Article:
Communication is the most important skill in life. We spend most of our waking hours communicating. But consider this: You’ve spent years learning how to read and write, years learning how to speak. But what about listening and that too empathic listening? What training or education have you had that enables you to listen so that you really, deeply understand another human being from that individual’s own frame of reference?
If you want to interact effectively with me, to influence me—your spouse, your child, your neighbor, your boss, your coworker, your friend—you first need to understand me. And you can’t do that with technique alone. If I sense you’re using some technique, I sense duplicity, manipulation. I wonder why you’re doing it, what your motives are. And I don’t feel safe enough to open myself up to you.
Unless I open up with you, unless you understand me and my unique situation and feelings, you won’t know how to advise or counsel me. What you say is good and fine, but it doesn’t quite pertain to me.
Unless you’re influenced by my uniqueness, I’m not going to be influenced by your advice. So if you want to be really effective in the habit of interpersonal communication, you cannot do it with technique alone. You have to build the skills of empathic listening on a base of character that inspires openness and trust. And you have to build the Emotional Bank Accounts that create commerce between hearts.
Suppose you’ve been having trouble with your eyes and you decide to go to an optometrist for help.
After briefly listening to your complaint, he takes off his glasses and hands them to you.
“Put these on,” he says. “I’ve worn this pair of glasses for ten years now and they’ve really helped me. I have an extra pair at home; you can wear these.”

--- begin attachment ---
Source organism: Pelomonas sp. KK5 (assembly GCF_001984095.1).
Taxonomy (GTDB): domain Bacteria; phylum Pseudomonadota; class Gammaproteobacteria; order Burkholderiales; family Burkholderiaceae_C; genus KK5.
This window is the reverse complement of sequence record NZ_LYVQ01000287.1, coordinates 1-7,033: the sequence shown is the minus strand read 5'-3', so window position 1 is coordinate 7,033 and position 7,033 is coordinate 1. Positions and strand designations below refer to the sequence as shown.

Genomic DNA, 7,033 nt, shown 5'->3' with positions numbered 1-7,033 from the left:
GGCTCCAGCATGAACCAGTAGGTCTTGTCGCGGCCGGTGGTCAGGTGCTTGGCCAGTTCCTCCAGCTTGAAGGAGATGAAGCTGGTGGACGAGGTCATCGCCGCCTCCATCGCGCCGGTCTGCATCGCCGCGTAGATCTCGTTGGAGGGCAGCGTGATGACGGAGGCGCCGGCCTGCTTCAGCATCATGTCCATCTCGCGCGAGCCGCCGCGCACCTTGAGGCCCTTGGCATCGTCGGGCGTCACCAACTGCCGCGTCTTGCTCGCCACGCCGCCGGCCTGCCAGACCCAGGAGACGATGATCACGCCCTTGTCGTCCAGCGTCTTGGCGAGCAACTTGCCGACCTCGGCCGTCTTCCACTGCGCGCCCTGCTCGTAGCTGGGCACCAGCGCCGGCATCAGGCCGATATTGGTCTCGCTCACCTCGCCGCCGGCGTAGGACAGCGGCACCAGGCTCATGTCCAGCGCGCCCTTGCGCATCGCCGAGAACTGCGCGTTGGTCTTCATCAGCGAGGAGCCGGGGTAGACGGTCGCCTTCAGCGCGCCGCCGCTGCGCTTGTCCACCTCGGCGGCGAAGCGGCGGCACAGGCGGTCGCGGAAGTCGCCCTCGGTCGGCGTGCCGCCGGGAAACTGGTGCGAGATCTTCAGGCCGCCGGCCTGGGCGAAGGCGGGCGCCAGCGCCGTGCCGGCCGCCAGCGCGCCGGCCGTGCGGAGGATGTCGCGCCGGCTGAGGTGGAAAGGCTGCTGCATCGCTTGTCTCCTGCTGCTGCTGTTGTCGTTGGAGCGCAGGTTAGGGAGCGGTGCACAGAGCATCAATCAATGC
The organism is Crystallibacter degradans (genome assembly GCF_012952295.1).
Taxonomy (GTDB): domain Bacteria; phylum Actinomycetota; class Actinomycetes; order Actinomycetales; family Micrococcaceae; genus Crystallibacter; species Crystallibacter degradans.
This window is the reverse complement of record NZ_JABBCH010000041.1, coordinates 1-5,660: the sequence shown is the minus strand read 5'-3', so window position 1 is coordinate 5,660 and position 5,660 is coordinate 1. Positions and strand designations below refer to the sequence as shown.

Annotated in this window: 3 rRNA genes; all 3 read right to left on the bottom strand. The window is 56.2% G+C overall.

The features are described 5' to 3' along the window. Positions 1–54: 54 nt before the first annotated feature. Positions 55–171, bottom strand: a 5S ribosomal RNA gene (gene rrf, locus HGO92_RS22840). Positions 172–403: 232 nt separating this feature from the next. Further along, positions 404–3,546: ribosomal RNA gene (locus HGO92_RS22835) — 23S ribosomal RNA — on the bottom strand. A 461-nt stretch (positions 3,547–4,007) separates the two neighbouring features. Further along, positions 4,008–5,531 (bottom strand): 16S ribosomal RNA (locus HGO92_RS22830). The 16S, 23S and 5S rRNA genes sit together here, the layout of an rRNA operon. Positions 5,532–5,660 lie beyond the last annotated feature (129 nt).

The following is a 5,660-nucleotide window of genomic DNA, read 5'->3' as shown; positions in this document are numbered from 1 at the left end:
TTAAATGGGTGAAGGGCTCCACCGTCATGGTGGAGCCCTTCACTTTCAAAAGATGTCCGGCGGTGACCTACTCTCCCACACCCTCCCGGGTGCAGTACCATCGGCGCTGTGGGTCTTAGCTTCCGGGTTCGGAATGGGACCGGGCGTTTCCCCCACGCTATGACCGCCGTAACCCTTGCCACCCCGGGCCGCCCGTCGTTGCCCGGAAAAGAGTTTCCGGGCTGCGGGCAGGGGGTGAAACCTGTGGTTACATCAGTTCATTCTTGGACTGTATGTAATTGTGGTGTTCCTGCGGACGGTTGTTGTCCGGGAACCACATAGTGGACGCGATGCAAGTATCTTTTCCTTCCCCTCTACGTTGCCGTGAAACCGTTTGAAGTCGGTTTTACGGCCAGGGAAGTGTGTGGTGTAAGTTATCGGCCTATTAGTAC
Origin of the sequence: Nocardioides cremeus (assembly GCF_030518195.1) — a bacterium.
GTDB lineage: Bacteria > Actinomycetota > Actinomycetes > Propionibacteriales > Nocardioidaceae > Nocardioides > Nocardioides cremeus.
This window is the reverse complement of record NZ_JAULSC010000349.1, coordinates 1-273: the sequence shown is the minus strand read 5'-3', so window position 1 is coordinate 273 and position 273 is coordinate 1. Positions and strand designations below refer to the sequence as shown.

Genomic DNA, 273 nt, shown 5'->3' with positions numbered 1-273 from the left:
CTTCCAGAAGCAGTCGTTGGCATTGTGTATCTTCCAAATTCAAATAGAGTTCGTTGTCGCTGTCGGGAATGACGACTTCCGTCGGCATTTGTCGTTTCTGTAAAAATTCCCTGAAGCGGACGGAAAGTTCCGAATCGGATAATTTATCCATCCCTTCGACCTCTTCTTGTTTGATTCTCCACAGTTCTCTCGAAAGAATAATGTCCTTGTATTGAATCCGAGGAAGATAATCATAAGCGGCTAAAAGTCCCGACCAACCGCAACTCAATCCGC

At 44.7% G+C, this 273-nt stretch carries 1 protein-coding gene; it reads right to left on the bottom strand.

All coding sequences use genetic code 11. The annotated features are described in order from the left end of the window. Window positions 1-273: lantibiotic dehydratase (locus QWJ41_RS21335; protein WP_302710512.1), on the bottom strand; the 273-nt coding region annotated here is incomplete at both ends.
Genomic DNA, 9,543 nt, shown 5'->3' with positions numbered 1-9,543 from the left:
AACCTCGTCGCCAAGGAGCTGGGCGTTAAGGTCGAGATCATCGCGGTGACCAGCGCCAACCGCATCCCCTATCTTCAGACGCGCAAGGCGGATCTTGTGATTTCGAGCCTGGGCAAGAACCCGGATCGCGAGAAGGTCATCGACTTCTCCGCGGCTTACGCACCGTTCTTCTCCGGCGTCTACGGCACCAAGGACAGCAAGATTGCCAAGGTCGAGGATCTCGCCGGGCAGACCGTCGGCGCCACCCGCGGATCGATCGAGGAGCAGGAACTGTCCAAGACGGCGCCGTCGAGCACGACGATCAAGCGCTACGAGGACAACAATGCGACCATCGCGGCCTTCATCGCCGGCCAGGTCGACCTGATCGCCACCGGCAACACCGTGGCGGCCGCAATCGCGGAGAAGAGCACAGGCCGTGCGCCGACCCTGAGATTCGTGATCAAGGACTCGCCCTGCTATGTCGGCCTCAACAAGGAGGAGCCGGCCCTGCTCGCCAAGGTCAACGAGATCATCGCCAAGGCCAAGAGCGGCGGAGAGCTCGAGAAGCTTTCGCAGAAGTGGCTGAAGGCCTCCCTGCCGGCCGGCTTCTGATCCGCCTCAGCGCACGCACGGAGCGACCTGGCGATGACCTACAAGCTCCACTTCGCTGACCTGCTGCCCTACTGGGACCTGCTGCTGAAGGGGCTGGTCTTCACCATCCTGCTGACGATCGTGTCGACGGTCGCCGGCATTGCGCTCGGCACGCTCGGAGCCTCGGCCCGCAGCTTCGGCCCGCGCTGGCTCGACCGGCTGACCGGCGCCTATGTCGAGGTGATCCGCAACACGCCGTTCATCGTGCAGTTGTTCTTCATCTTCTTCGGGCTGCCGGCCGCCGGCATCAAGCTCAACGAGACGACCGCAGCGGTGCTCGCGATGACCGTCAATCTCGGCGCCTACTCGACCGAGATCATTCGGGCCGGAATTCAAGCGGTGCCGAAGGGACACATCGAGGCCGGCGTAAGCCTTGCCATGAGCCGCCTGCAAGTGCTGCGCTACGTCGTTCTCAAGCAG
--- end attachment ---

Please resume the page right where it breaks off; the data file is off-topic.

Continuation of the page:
So you put them on, but it only makes the problem worse.
“This is terrible!” you exclaim. “I can’t see a thing!”
“Well, what’s wrong?” he asks. “They work great for me. Try harder.”
“I am trying,” you insist. “Everything is a blur.”
“Well, what’s the matter with you? Think positively.”
“Okay. I positively can’t see a thing.”
“Boy, are you ungrateful!” he chides. “And after all I’ve done to help you!”
What are the chances you’d go back to that optometrist the next time you needed help? Not very good, I would imagine. You don’t have much confidence in someone who doesn’t diagnose before he or she prescribes. But how often do we diagnose before we prescribe in communication?
“Come on, honey, tell me how you feel. I know it’s hard, but I’ll try to understand.”
“Oh, I don’t know, Mom. You’d think it was stupid.”
“Of course I wouldn’t! You can tell me. Honey, no one cares for you as much as I do. I’m only interested in your welfare. What’s making you so unhappy?”
“Oh, I don’t know.” “Come on, honey. What is it?”
“Well, to tell you the truth, I just don’t like school anymore.”
“What?” you respond incredulously. “What do you mean you don’t like school? And after all the sacrifices we’ve made for your education! Education is the foundation of your future. If you’d apply yourself as your older sister does, you’d do better, and then you’d like school. Time and time again, we’ve told you to settle down. You’ve got the ability, but you just don’t apply yourself. Try harder. Get a positive attitude about it.”
“Now go ahead. Tell me how you feel.”
We have such a tendency to rush in, to fix things up with good advice. But we often fail to take the time to diagnose, to really, deeply understand the problem first. If I were to summarize in one sentence the single most important principle I have learned in the field of interpersonal relations, it would be this: Seek first to understand, then to be understood. This principle is the key to effective interpersonal communication.